Just over a year ago, I called for the end of the Wildcat offense. It worked great for Miami that first season and, as such, every team in the league felt the need to go the route of the gimmicky offense.
With time to prepare for it, defensive coordinators started, for the most part, shutting it down to the point where I would like to see it, for the most part, go away.
The Buffalo Bills, however, went to the wildcat in a key situation against Arizona on Sunday and it almost cost them when Brad Smith threw a nearly-costly interception. The Bills got lucky when Jay Feely missed a game-winning field goal. Buffalo won in overtime, but why, why, why in the world, when you have momentum and the game is about to go your way, would you take out your regular offense for a gimmick play? At least coach Chan Gailey seems to agree.
I won’t say anything about his history as a head coach, but I will take this opportunity again to say with confidence that it is time to euthanize the Wildcat.
Packers run starts a week late:
I had a theory last week going into the Indianapolis game that Green Bay was too talented to not get going on an extended run of success. I was off by a week, but if the Packers’ game against Houston is to be believed, they might have finally found themselves.
The Packers played a complete game in dismantling the Texans in Houston. The team still has issues with a leaky offensive line and a defense that is better playing with the lead than from behind.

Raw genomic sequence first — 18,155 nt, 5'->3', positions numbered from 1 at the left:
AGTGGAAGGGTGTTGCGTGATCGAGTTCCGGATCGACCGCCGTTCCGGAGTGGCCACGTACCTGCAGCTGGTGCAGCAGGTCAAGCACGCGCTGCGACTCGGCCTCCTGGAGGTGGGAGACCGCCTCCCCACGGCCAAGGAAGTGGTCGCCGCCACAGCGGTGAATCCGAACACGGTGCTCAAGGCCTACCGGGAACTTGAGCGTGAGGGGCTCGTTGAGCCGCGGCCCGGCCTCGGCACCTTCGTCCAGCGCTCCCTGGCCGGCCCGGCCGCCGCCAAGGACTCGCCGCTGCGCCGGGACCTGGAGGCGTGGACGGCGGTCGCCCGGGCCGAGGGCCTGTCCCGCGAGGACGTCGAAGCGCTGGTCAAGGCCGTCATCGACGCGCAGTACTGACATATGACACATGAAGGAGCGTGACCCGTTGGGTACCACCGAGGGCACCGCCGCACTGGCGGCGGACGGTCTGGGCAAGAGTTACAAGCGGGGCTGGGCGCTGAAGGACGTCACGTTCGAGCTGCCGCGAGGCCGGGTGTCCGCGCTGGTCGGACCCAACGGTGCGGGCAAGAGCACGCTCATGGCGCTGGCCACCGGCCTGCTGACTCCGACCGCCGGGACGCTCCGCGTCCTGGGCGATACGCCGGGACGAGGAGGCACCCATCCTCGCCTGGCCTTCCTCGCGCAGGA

But the Pack next goes to St. Louis before finishing its pre-bye schedule with home games against Jacksonville and Arizona. Green Bay should be favored in all three of those games. If they win, they’ll be 6-4 and right in the mix for a playoff run, particularly with the Vikings blowing a winnable game Sunday against Washington.
No more buying low on Rodgers, Nelson: Speaking of the Packers, fantasy footballers hoping to buy low on Aaron Rodgers and Jordy Nelson probably lost their opportunities. Rodgers threw six touchdowns, matching last year’s performance in the season-ending game against Detroit by Matt Flynn.
Nelson didn’t get in the record books, but he did catch three touchdowns, tripling the total he had entering the game. They looked in synch Sunday night for the first time in several weeks.
Are we buying the Falcons?: With Green Bay destroying the Texans Sunday night, it leaves Atlanta as the league’s lone undefeated team. Their good and they’re explosive, but I’m not 100 percent sure I’m buying them just yet?
They’ve played two alarmingly close games at home against ordinary teams in Carolina and Oakland and just barely squeaked by a better-than-expected Washington team by just a touchdown. They’re putting up plenty of points, but the defense also has been fairly generous, allowing 24, 21, 28 and 20 in four of the team’s six games.
Falcoholic writer James Rael acknowledges the lack of dominance over mediocre teams. In this post, he says rightly that 30 teams in the league (now 31) would love to be where they are, but also includes the need for improvements. He’s right on both counts.
I think Atlanta is definitely the class of the NFC South this season. They’re an explosive, fun team to watch. But I’m not yet convinced this team goes much further than the Falcons have the last two – both of which ended with blowout losses in the playoffs.